Getting to the Front Lobby 

Adam Reynolds Memorial Bursary 2014-15 recipient Carmen Papalia gives us an insight into his perspective on access.

Carmen Papalia 'Long Cane'

I’ve been in London for a month for my residency at the Victoria & Albert Museum and I don’t quite know my way around. I ask for assistance while on the tube and still make the wrong turn off Roman Road while trying to find my flat in Bethnal Green. So far I know the voices of the baristas at the vegetarian cafe, the folks who run the busy little co-op and the bartenders at the cozy pub on the corner—other than that, my sense of place is quite limited. Its even worse at the V&A.

My first challenge is to find my way through the tunnel and out to street-level from the South Kensington tube stop. After that, I have to walk diagonally from the staircase until I hit the bollard that indicates the corner of the main road and the road that I have to cross. There’s no curb to follow, so finding this bollard is necessary. If I manage to walk a straight line from it (assuming I make it across the street) I’ll find the main entrance to the V&A. But I’ll have to dodge signs, poles, trees and a solid antique phonebooth before I get there. If I do, there’s an unrelenting revolving door to the lobby.

In keeping myself from veering a step beyond the blister paving (and right into traffic) I stay close to the building, using it as an anchor object as I make my way to the entrance. I smack the wal with my cane and start a rhythm by hitting the ground in front of me as I walk. I continue this for as long as the wall lasts—wall, ground, wall, ground, wall, groundd, wall. The body of my graphite cane clatters as it strikes the stone bricks. It clangs on the metal stormdrain.

Sometimes I’ll catch an object out of the corner of my eye and I’ll hit it just to make sure its there. Sometimes I forget not to do this in the museum. So far I’ve hit a pillar and the information desk. The sound never disappoints.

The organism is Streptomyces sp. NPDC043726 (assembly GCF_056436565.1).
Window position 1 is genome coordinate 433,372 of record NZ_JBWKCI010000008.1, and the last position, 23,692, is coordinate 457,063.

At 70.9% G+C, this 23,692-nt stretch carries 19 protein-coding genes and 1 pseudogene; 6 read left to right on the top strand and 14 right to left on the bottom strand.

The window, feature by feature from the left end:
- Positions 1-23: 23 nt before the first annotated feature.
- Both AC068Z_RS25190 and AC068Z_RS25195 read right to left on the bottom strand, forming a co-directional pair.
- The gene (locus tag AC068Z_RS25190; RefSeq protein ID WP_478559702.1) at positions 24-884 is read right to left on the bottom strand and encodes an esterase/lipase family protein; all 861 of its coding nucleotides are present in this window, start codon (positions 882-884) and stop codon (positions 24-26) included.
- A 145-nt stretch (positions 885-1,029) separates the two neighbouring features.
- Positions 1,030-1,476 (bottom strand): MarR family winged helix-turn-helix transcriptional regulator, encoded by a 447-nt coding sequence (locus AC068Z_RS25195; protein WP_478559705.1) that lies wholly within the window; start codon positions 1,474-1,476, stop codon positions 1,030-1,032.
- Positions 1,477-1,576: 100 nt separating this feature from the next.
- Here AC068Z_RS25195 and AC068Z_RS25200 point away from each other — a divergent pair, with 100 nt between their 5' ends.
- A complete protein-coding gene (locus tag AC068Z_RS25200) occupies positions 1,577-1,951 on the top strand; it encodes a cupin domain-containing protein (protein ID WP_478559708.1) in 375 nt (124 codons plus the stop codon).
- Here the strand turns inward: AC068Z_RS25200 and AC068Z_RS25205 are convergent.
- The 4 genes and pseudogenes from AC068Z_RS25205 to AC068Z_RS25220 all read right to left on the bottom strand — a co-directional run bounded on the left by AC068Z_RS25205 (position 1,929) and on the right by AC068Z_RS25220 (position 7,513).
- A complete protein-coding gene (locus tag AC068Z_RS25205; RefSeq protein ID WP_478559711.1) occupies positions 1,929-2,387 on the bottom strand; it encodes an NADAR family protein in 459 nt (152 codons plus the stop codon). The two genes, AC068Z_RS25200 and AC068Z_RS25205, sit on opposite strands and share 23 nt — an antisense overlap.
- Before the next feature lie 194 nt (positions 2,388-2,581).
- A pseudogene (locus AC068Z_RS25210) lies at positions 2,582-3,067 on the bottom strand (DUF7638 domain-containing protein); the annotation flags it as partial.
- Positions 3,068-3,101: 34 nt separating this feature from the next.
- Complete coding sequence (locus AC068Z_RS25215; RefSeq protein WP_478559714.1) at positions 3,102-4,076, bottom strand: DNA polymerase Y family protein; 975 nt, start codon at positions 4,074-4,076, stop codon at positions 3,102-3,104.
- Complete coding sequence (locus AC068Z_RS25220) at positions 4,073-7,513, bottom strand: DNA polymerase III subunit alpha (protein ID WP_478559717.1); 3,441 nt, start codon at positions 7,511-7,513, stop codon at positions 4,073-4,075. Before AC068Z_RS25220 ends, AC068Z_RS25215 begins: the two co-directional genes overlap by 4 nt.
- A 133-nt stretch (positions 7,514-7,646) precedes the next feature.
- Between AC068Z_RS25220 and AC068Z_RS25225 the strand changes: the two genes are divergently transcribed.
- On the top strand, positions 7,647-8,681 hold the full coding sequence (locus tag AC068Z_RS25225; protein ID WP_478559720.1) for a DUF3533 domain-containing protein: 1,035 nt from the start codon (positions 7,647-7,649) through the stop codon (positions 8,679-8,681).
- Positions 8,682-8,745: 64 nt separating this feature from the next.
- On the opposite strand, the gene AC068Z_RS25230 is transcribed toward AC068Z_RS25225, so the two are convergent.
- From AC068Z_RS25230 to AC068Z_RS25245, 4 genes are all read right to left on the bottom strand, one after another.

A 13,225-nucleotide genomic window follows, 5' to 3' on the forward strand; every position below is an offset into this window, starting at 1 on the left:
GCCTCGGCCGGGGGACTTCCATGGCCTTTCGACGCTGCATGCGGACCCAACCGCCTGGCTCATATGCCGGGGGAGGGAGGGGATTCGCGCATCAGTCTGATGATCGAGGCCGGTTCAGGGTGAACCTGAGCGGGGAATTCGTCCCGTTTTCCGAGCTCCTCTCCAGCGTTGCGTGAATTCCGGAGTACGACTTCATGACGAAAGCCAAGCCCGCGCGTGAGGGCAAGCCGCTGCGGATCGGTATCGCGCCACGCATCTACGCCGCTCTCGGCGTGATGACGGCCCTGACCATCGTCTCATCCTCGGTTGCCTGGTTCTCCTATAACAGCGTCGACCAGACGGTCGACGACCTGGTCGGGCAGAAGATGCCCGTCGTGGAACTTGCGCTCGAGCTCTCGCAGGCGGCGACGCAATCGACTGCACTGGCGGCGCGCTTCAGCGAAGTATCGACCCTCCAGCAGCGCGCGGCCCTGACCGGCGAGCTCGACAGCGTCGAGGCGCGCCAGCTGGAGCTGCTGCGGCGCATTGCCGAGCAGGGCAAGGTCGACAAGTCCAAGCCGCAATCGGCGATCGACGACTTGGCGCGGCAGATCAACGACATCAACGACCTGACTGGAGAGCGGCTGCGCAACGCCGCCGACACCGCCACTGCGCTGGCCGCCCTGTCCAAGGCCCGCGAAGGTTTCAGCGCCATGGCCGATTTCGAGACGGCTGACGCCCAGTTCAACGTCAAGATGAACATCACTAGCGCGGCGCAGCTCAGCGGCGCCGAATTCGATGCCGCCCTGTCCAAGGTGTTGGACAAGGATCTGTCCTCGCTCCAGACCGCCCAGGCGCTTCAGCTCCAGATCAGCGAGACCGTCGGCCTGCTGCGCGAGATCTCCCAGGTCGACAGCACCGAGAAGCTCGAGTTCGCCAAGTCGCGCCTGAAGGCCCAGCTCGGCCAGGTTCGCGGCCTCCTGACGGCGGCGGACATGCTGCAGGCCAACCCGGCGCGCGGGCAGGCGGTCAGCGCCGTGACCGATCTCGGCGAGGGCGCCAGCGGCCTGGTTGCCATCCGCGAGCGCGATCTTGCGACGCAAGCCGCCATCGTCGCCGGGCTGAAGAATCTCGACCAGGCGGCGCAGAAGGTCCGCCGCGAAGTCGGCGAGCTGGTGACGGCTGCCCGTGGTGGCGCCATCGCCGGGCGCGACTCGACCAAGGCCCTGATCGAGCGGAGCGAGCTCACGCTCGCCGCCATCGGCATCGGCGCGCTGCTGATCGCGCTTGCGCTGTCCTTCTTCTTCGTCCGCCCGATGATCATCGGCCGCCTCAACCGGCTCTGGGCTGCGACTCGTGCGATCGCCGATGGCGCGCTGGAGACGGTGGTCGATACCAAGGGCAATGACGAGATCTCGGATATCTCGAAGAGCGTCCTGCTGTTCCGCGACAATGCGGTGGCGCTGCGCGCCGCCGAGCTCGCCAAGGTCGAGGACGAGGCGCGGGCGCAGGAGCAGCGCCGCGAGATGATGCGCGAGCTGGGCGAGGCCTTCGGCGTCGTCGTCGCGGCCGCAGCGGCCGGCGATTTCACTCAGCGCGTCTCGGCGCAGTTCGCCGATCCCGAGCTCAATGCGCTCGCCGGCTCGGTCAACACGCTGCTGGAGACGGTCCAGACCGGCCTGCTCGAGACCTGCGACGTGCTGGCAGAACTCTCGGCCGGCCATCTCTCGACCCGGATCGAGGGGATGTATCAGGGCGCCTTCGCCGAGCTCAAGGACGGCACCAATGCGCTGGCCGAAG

Carmen's work is currently being displayed as part of the Shortlist 7 exhibition at Shape Gallery - find out more and how to visit by clicking here.

Mobility Device by Carmen Papalia – a short documentary film by Mickey Fisher 

Born in Vancouver, British Columbia in 1981, Carmen Papalia is a Social Practice artist who makes participatory projects on the topic of access as it relates to public space, the Art institution and visual culture. His work has been featured as part of exhibitions and engagements at: The Solomon R. Guggenheim museum, the Museum of Modern Art in New York, the Whitney Museum of American Art, the L.A Craft and Folk Art Museum and the CUE Art Foundation among others. 

Read a longer blog post by Carmen here.

Works by Carmen Papalia

Blind Field Shuttle by Carmen Papalia – a short documentary film by Chelsey Blackmon 

How Do You See a Museum with Your Eyes Closed by Georgia Krantz


Banner: Carmen Papalia 'Blind Field Shuttle' 2011. Image by Heather Zinger
Image: Carmen Papalia 'Long Cane' 2013. Image by Kristin Rochelle Lantz